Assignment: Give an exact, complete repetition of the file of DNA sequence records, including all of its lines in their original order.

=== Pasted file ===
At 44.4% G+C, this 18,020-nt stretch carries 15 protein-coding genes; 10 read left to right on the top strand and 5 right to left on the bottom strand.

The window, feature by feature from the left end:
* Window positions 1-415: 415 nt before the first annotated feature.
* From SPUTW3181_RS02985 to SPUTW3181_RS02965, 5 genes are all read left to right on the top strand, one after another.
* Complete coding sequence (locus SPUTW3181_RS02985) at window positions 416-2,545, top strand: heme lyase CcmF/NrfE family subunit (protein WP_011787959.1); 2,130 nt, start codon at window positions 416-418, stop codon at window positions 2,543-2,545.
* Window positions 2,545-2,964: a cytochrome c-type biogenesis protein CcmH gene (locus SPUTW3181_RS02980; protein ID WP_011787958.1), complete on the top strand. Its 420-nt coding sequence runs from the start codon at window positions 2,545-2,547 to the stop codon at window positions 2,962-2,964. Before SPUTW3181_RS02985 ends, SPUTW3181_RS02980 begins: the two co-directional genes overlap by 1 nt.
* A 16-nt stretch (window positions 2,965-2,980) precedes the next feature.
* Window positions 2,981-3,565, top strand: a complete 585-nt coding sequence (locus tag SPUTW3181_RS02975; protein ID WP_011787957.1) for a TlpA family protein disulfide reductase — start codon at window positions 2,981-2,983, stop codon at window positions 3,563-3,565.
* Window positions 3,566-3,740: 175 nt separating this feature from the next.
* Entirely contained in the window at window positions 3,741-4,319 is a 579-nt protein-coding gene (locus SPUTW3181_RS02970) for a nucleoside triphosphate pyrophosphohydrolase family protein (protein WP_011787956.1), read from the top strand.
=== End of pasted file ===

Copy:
At 44.4% G+C, this 18,020-nt stretch carries 15 protein-coding genes; 10 read left to right on the top strand and 5 right to left on the bottom strand.

The window, feature by feature from the left end:
* Window positions 1-415: 415 nt before the first annotated feature.
* From SPUTW3181_RS02985 to SPUTW3181_RS02965, 5 genes are all read left to right on the top strand, one after another.
* Complete coding sequence (locus SPUTW3181_RS02985) at window positions 416-2,545, top strand: heme lyase CcmF/NrfE family subunit (protein WP_011787959.1); 2,130 nt, start codon at window positions 416-418, stop codon at window positions 2,543-2,545.
* Window positions 2,545-2,964: a cytochrome c-type biogenesis protein CcmH gene (locus SPUTW3181_RS02980; protein ID WP_011787958.1), complete on the top strand. Its 420-nt coding sequence runs from the start codon at window positions 2,545-2,547 to the stop codon at window positions 2,962-2,964. Before SPUTW3181_RS02985 ends, SPUTW3181_RS02980 begins: the two co-directional genes overlap by 1 nt.
* A 16-nt stretch (window positions 2,965-2,980) precedes the next feature.
* Window positions 2,981-3,565, top strand: a complete 585-nt coding sequence (locus tag SPUTW3181_RS02975; protein ID WP_011787957.1) for a TlpA family protein disulfide reductase — start codon at window positions 2,981-2,983, stop codon at window positions 3,563-3,565.
* Window positions 3,566-3,740: 175 nt separating this feature from the next.
* Entirely contained in the window at window positions 3,741-4,319 is a 579-nt protein-coding gene (locus SPUTW3181_RS02970) for a nucleoside triphosphate pyrophosphohydrolase family protein (protein WP_011787956.1), read from the top strand.